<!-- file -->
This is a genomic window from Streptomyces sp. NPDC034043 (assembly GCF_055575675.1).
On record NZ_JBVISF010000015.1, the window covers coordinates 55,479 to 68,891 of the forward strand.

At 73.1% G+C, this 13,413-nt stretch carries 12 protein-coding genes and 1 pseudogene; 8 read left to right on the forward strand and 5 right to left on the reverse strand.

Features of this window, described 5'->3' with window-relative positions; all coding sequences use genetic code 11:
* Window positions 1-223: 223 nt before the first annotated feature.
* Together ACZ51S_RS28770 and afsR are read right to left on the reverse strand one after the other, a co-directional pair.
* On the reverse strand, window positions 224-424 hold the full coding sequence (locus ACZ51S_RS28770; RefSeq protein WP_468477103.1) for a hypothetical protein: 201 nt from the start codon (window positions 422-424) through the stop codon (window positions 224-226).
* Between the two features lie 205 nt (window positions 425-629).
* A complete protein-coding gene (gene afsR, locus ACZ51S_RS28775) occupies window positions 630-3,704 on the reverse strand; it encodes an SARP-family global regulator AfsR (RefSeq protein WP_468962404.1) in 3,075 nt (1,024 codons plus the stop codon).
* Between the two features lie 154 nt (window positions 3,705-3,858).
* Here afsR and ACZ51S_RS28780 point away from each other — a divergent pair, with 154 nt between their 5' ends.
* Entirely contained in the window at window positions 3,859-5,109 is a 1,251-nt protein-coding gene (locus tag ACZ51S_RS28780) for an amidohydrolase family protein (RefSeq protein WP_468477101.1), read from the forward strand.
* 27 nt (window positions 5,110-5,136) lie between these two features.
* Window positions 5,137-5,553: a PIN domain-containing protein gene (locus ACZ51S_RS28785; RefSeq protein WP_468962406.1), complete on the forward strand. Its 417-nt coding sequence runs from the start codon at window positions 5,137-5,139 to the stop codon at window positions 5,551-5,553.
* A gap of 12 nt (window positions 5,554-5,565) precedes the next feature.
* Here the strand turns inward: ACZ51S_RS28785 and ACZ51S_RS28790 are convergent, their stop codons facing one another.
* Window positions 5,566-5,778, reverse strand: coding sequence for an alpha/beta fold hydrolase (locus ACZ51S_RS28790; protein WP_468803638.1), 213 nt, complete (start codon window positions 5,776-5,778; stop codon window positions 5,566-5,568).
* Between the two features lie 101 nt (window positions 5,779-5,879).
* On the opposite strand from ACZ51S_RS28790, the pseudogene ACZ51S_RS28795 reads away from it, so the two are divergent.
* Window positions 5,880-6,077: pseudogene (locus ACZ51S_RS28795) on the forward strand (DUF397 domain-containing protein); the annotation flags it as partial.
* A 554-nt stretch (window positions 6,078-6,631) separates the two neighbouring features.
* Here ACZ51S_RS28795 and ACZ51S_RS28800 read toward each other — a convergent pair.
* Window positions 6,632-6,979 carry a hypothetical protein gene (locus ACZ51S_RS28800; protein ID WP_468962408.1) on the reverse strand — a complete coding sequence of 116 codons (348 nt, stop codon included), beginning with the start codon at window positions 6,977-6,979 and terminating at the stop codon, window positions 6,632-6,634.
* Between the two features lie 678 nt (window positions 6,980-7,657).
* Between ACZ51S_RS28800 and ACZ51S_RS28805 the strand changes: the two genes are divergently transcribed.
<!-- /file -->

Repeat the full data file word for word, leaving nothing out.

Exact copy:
This is a genomic window from Streptomyces sp. NPDC034043 (assembly GCF_055575675.1).
On record NZ_JBVISF010000015.1, the window covers coordinates 55,479 to 68,891 of the forward strand.

At 73.1% G+C, this 13,413-nt stretch carries 12 protein-coding genes and 1 pseudogene; 8 read left to right on the forward strand and 5 right to left on the reverse strand.

Features of this window, described 5'->3' with window-relative positions; all coding sequences use genetic code 11:
* Window positions 1-223: 223 nt before the first annotated feature.
* Together ACZ51S_RS28770 and afsR are read right to left on the reverse strand one after the other, a co-directional pair.
* On the reverse strand, window positions 224-424 hold the full coding sequence (locus ACZ51S_RS28770; RefSeq protein WP_468477103.1) for a hypothetical protein: 201 nt from the start codon (window positions 422-424) through the stop codon (window positions 224-226).
* Between the two features lie 205 nt (window positions 425-629).
* A complete protein-coding gene (gene afsR, locus ACZ51S_RS28775) occupies window positions 630-3,704 on the reverse strand; it encodes an SARP-family global regulator AfsR (RefSeq protein WP_468962404.1) in 3,075 nt (1,024 codons plus the stop codon).
* Between the two features lie 154 nt (window positions 3,705-3,858).
* Here afsR and ACZ51S_RS28780 point away from each other — a divergent pair, with 154 nt between their 5' ends.
* Entirely contained in the window at window positions 3,859-5,109 is a 1,251-nt protein-coding gene (locus tag ACZ51S_RS28780) for an amidohydrolase family protein (RefSeq protein WP_468477101.1), read from the forward strand.
* 27 nt (window positions 5,110-5,136) lie between these two features.
* Window positions 5,137-5,553: a PIN domain-containing protein gene (locus ACZ51S_RS28785; RefSeq protein WP_468962406.1), complete on the forward strand. Its 417-nt coding sequence runs from the start codon at window positions 5,137-5,139 to the stop codon at window positions 5,551-5,553.
* A gap of 12 nt (window positions 5,554-5,565) precedes the next feature.
* Here the strand turns inward: ACZ51S_RS28785 and ACZ51S_RS28790 are convergent, their stop codons facing one another.
* Window positions 5,566-5,778, reverse strand: coding sequence for an alpha/beta fold hydrolase (locus ACZ51S_RS28790; protein WP_468803638.1), 213 nt, complete (start codon window positions 5,776-5,778; stop codon window positions 5,566-5,568).
* Between the two features lie 101 nt (window positions 5,779-5,879).
* On the opposite strand from ACZ51S_RS28790, the pseudogene ACZ51S_RS28795 reads away from it, so the two are divergent.
* Window positions 5,880-6,077: pseudogene (locus ACZ51S_RS28795) on the forward strand (DUF397 domain-containing protein); the annotation flags it as partial.
* A 554-nt stretch (window positions 6,078-6,631) separates the two neighbouring features.
* Here ACZ51S_RS28795 and ACZ51S_RS28800 read toward each other — a convergent pair.
* Window positions 6,632-6,979 carry a hypothetical protein gene (locus ACZ51S_RS28800; protein ID WP_468962408.1) on the reverse strand — a complete coding sequence of 116 codons (348 nt, stop codon included), beginning with the start codon at window positions 6,977-6,979 and terminating at the stop codon, window positions 6,632-6,634.
* Between the two features lie 678 nt (window positions 6,980-7,657).
* Between ACZ51S_RS28800 and ACZ51S_RS28805 the strand changes: the two genes are divergently transcribed.